It's a great tool for those who are looking at the art of photography as a visual language, for those who are really wanting to learn more about the art from an academic perspective. 
  Now that I have shared that with you, I thought I would share some photographs of Bruce Gilden and other New York street photographers and a link to everybody street. Great film if you have not seen the piece.

Enjoy viewing!

Monday, 14 October 2013

Sleeper noun (person) ˈsliː.pər

My current project is a study of the person asleep; I have collated a series of images through a series of trips around the city centres in the UK. The majority of the images were taken during an exceptional warm summer, not just that but the images were shot on separate occasions.


I shoot street photography around the UK and through careful editing and assimilation I noticed a pattern emerging from my work, and I was intrigued by what I had actually recorded that I then decided to focus my attention on just that subject.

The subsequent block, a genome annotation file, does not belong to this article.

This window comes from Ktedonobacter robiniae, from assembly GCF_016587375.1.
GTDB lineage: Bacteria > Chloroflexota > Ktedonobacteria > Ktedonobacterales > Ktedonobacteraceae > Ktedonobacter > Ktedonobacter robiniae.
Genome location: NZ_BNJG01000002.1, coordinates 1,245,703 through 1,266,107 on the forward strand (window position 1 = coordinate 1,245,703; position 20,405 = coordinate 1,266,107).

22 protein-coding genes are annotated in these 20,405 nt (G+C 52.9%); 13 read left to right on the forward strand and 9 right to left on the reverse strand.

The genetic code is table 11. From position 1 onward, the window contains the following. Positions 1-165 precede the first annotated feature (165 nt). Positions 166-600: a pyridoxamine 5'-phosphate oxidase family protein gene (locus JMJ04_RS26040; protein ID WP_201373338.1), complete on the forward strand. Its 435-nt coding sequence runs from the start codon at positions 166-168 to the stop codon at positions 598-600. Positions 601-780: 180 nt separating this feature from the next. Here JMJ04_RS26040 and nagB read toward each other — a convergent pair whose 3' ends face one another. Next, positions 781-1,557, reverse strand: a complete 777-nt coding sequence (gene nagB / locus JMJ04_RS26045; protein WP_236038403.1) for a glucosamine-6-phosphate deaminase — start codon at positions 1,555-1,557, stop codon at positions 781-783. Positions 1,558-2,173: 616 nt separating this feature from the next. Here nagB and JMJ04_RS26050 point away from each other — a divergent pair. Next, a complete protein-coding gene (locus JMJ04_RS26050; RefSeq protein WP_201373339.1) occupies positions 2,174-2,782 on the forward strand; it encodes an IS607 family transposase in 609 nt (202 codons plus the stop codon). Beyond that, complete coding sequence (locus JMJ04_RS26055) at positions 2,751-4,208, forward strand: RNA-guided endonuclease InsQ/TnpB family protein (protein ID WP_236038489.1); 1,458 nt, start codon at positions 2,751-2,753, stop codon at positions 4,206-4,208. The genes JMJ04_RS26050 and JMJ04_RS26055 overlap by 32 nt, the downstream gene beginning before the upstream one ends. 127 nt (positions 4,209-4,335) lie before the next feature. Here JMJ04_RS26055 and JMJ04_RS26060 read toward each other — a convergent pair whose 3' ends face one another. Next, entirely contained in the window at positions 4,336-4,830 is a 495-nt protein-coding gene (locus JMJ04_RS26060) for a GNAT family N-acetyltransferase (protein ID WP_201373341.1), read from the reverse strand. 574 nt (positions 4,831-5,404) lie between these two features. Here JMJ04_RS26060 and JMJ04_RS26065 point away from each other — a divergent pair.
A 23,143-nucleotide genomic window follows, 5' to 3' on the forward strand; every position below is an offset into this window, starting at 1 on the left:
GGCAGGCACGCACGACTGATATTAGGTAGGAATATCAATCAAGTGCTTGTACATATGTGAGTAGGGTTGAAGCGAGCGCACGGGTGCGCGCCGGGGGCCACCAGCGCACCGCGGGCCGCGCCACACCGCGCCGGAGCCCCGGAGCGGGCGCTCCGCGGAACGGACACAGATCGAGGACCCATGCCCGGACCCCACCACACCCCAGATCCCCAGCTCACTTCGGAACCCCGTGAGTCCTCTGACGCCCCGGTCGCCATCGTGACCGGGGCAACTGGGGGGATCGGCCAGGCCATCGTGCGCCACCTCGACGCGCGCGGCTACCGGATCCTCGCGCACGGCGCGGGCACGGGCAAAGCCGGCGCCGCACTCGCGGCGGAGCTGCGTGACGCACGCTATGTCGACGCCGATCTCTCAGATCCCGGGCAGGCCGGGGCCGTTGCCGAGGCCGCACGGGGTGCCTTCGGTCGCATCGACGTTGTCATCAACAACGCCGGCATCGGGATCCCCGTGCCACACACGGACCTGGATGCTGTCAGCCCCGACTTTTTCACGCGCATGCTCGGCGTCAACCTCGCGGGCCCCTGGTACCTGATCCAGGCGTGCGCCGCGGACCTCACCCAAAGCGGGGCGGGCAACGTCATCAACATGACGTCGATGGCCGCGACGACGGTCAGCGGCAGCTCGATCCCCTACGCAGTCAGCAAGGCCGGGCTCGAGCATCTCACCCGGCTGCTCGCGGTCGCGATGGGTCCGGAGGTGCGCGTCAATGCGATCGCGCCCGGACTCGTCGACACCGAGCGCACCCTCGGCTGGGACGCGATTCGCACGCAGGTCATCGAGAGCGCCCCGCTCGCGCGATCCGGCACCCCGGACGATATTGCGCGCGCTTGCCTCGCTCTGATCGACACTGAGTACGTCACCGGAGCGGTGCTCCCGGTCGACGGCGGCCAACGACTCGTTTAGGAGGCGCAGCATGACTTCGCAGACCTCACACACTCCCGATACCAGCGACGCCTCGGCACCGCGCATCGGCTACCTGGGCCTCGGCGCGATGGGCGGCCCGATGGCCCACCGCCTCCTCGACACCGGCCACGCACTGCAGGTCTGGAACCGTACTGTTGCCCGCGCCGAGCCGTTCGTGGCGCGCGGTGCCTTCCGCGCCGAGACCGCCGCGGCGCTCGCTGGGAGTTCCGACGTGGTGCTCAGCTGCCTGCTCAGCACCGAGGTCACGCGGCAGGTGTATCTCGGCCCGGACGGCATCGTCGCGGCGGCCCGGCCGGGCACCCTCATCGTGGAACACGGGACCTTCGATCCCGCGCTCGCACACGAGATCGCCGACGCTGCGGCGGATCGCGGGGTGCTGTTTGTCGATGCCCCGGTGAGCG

What became apparent was certainly the temperature was a key factor in all circumstances, not just that but the time of the day these photographs were actually taken.


I was quite astounded at what I had actually found, I found that these people seemed so far removed, displaced from their natural surroundings that they became comatose in appearance. For all intents and purposes they were asleep, but why?


Why were these people asleep openly in public, was it the heat? Was it alcohol induced or a combination of both? I have witnessed people travelling fall asleep especially on a long journey, it seems quite acceptable to see this as a journey on a plane, ship or even a train can induce a relaxed state of mind as to the point of restlessness and so the body begins to shut down essential motor behaviour’s and further induce sleep.


So I understand how this can happen but openly outdoors and in the full glare of the sun, surely this factor would prevent you from falling asleep in such a hot heat outdoors.